I caught the airplane bug bad from my father and ended up flying many different planes with many different pilots.
Although a far more conservative flyer than my father he gave me his love for flying and fixing up old things. Almost every time we moved, he would buy a big home that needed lots of work, then fix it up and either keep it as a rental or sell. With properties all over the country he wanted an affordable quick way to get to each. My father bought a Ryan Navion that had not flown for years. We quickly restored it with a new engine and paint job to look like the original Air Force version.
He sold that two person Navion for a considerable profit which allowed him to buy a Cessna 195 that was one of the few single-engine planes big enough to carry our large family. This plane was near perfect and he bought it from a friend who was getting sent overseas and could not take the plane with him. Although it was fun to fly and let my father keep up with his growing number of rental properties, my father was not happy. There was nothing to do on this Cessna except fly it around and it was slow. He lived to fix and improve things plus had a dream plane he had wanted since building a model of it when he was a young boy. Finally, his dream plane became available and he let the Cessna go so quickly I did not even know it was up for sale.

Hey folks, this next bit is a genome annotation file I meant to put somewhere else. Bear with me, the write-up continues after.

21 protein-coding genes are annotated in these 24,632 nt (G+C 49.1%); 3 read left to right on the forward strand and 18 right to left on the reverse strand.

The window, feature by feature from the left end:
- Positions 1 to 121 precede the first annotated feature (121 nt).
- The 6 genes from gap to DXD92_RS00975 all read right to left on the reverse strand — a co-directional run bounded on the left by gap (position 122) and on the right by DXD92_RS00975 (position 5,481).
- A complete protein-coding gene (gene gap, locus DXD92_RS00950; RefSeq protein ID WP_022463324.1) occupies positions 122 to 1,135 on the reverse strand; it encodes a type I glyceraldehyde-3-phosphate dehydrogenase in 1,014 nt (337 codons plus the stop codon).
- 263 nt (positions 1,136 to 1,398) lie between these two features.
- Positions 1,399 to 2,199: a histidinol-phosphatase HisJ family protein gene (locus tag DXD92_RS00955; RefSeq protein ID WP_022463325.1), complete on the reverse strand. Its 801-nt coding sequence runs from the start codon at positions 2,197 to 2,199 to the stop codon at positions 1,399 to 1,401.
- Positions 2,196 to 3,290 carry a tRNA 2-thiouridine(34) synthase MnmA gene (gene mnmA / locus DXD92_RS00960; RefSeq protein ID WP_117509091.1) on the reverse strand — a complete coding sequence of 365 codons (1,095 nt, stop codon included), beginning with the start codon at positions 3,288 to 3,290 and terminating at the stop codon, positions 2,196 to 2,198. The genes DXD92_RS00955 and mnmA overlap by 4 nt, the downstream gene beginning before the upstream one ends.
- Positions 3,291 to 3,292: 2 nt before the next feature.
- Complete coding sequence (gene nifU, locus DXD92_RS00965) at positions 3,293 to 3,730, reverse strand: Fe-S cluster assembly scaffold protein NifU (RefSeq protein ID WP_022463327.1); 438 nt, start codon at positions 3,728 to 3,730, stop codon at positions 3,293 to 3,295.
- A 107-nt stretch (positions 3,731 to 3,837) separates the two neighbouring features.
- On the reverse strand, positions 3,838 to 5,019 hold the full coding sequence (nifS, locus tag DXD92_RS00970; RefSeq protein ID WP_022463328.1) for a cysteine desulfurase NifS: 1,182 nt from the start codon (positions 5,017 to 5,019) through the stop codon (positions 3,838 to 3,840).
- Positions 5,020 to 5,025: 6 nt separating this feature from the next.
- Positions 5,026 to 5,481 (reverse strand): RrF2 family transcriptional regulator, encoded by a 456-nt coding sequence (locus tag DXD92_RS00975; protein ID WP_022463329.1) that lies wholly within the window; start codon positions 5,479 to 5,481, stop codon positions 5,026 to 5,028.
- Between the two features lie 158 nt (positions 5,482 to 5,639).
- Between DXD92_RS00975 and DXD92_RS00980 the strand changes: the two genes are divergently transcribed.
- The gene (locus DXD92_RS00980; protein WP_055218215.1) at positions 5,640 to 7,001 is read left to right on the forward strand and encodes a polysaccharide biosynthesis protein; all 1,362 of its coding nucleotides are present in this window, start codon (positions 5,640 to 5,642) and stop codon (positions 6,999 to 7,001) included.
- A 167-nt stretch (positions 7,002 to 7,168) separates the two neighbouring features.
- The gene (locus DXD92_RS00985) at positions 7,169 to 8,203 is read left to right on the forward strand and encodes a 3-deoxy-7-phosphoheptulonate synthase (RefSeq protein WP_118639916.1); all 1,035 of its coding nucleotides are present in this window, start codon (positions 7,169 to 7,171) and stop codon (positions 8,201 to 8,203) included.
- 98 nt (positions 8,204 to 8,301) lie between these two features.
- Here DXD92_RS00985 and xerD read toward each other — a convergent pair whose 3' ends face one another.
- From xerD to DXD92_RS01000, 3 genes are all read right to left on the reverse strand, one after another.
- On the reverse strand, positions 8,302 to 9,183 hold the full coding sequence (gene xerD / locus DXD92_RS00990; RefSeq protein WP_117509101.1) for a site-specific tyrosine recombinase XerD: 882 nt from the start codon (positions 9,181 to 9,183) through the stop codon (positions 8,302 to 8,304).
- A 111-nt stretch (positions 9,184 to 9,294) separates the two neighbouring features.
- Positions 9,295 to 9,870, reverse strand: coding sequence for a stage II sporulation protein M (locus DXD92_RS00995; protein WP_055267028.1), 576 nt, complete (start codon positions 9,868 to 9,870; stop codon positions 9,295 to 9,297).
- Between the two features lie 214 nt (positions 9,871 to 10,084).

Being a member of a big aero club that had lots of planes was fun. My father loved his Cessna, but found it pretty boring to fly, so he regularly rented different aero club planes. I found that if I helped wash the planes down and do minor maintenance, I could get rides with the aeroclub members. That let me fly in lots of different aircraft. One of my father's favorites was the T34 WW II trainer that the club had restored. That plane would do magic in the air, especially when flown by a really good pilot such as my father.
I was getting a little cocky and felt like I could fly anything. My father showed me there was a whole different class of flying. I both fell in love and absolutely hated my time in the little T33 Starfire jet trainer that the aero club had restored. My father did so many tricks in that plane I ended up losing my cookies when we were upside down. He would not turn the plane upright until I cleaned up my mess. I have never liked that kind of flying and frankly feel the same way about roller coasters. Yuck!